Police officials in Akron, Ohio on Sunday (July 3) released officer body-camera footage of Jayland Walker, who was killed in a hail of 60 bullets fired by eight officers. The 25-year-old man was reportedly unarmed as he exited his vehicle and fled from cops during a traffic stop.
Police say they believe a single gunshot came from the vehicle Walker was in prior to an on-foot pursuit, according to CBS News. Police on Sunday released footage of the shooting that has raised questions about training, the use of excessive force, and racial profiling. Akron Mayor Dan Horrigan called the shooting “heartbreaking,” while also pleading for peace and patience as state investigators look into the shooting, which have sparked protests throughout the city.
According to WOIO-TV, hundreds of protesters marched in peace on Sunday, however as day turned to night, police fired tear gas as people marched. At around 10 p.m., someone reportedly set a dumpster on fire before a good Samaritan put it out.
NAACP President Derrick Johnson said in a statement that Walker’s death wasn’t self-defense, but “murder. Point blank.”
“This Black man was killed – struck more than 60 times by 90 fired bullets – for a possible traffic violation. This doesn’t happen to white people in America. Why do police continuously target us like domestic terrorists? We are just trying to live our lives, and we are tired of being hunted like prey,” said Johnson, according to The Guardian.
Akron Police Chief Steve Mylett said the incident began began when officers attempted to stop Walker’s car for unspecified traffic and equipment violations, however less than a minute into a pursuit the sound of a shot was heard from the car and a transportation department camera captured what appeared to be a muzzle flash coming from the vehicle Walker was in. Mylett claims this turned the case from “a routine traffic stop to now a public safety issue.”
A few minutes later, police say the car slowed down with Walker emerging from the still-moving vehicle wearing a ski mask and fleeing on foot. A handgun, a loaded magazine and a wedding ring were discovered on a seat in the vehicle.
The video shows Walker being shot by officers continuously once he reached a parking lot. Mylett says that while Walker’s actions at the time are hard to distinguish, a still photo seems to show him “going down to his waist area” and another appears to show him turning toward an officer and a third “captures a forward motion of his arm.”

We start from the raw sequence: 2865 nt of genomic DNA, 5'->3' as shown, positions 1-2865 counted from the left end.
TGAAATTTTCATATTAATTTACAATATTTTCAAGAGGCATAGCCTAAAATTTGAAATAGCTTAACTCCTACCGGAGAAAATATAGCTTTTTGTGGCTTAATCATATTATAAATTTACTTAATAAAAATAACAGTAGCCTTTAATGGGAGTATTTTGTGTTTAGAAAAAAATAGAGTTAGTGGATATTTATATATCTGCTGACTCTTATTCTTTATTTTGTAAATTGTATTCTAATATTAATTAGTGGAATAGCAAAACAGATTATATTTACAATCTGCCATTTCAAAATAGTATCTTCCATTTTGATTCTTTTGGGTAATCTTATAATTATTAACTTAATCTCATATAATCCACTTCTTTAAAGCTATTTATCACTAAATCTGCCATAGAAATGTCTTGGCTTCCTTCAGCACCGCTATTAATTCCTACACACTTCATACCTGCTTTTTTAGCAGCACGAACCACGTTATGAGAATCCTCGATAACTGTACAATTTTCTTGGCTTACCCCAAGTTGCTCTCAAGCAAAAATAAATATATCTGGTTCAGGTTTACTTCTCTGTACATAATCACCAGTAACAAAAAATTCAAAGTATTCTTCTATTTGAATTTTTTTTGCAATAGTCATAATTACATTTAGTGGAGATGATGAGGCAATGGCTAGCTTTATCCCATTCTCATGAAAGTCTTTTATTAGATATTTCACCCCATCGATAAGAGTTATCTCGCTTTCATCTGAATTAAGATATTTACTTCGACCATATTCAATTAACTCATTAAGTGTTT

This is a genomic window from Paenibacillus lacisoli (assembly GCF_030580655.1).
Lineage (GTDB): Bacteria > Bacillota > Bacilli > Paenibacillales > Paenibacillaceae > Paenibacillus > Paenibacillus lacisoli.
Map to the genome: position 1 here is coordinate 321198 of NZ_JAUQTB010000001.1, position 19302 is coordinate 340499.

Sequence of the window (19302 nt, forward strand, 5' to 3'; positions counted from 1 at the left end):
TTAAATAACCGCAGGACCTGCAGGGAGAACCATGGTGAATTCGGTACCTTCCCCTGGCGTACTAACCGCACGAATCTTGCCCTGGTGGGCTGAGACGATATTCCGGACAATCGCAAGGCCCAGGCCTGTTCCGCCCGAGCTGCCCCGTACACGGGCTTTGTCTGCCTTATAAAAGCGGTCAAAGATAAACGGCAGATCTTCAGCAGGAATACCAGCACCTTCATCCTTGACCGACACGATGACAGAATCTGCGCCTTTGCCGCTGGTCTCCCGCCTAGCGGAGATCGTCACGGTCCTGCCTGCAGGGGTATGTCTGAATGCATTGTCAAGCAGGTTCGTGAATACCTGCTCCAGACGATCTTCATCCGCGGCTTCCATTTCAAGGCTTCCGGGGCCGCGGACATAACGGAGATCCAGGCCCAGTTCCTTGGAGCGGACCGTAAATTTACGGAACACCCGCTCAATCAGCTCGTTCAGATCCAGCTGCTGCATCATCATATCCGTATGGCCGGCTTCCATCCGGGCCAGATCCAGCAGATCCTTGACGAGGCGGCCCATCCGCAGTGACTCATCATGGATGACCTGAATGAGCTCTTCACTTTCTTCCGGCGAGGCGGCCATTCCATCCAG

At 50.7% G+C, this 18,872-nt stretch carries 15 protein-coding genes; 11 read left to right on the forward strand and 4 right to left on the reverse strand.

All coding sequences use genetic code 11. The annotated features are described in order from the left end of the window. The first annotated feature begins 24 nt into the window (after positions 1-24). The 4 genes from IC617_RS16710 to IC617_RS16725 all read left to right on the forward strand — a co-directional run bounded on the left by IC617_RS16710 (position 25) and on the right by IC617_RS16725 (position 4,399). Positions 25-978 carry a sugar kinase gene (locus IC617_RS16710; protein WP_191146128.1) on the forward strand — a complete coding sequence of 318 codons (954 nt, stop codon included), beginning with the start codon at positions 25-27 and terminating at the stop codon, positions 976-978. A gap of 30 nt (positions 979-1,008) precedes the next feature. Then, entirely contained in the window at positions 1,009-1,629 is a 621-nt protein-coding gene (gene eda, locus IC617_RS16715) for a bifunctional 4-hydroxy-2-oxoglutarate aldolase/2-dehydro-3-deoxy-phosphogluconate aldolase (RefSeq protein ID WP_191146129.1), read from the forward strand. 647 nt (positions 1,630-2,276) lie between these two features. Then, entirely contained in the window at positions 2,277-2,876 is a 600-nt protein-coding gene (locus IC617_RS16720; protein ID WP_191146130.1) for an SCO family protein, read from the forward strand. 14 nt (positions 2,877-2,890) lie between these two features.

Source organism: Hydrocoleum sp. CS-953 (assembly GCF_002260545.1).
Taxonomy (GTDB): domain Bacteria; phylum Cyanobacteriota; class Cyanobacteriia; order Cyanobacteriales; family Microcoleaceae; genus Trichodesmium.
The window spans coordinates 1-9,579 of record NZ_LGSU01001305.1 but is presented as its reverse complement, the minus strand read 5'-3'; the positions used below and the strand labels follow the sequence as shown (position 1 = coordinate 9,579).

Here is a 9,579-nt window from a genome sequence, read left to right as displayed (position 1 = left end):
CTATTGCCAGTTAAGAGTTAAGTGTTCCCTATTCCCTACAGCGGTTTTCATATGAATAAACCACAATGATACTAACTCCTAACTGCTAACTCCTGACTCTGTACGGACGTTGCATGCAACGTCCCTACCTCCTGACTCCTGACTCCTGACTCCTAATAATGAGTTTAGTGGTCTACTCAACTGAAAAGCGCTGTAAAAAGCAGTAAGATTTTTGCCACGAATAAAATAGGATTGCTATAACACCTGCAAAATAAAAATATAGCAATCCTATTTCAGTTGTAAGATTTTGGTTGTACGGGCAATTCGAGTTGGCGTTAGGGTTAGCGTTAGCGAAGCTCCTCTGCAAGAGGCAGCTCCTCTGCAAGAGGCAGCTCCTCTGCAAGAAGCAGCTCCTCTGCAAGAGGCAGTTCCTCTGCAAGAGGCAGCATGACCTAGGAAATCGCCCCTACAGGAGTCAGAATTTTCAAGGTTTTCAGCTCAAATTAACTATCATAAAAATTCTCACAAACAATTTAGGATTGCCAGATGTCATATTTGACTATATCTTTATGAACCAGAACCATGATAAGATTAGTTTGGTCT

"Each officer independent of each other related that they felt that Mr. Walker had turned and was motioning and moving into a firing position," Mylett added.
During the Sunday afternoon press conference, Akron Mayor Dan Horrigan, along with Mylett and Walker’s family called for peaceful protests and patience.
"When an officer makes the most critical decision in his or her life as a police officer, it doesn't matter where in the country this happens, when they make that most critical decision to point their firearm at another human being and pull the trigger, they've got to be ready to explain why they did what they did," Mylett said, according to ABC News. "They need to be able to articulate what specific threats they were facing, and that goes for every round that goes down the barrel of their gun."
Mylett also expressed his “deepest sympathies to Jayland’s family” and apologized for their loss.
"I cannot imagine the sense of loss, the pain they are going through right now," Mylett said. "I want to personally thank you for the way in which you have been dealing with this situation. You have asked for peace in an environment that is rife for aggression and violence. If Jayland reflects the character of this family, which I continually heard that he did, you raised a good son."
Akron police officials say the fatal incident happened at around 12:30 a.m. on June 27 in Akron’s North Hill neighborhood. Despite the shooting occurring a week ago, Mylett said none of the officers have been interviewed by investigators. He added that the police union president has assured him that all of the officers involved will fully cooperate. They are all currently on paid administrative leave, pending the outcome of the investigation being led by the Ohio Bureau of Criminal Investigation.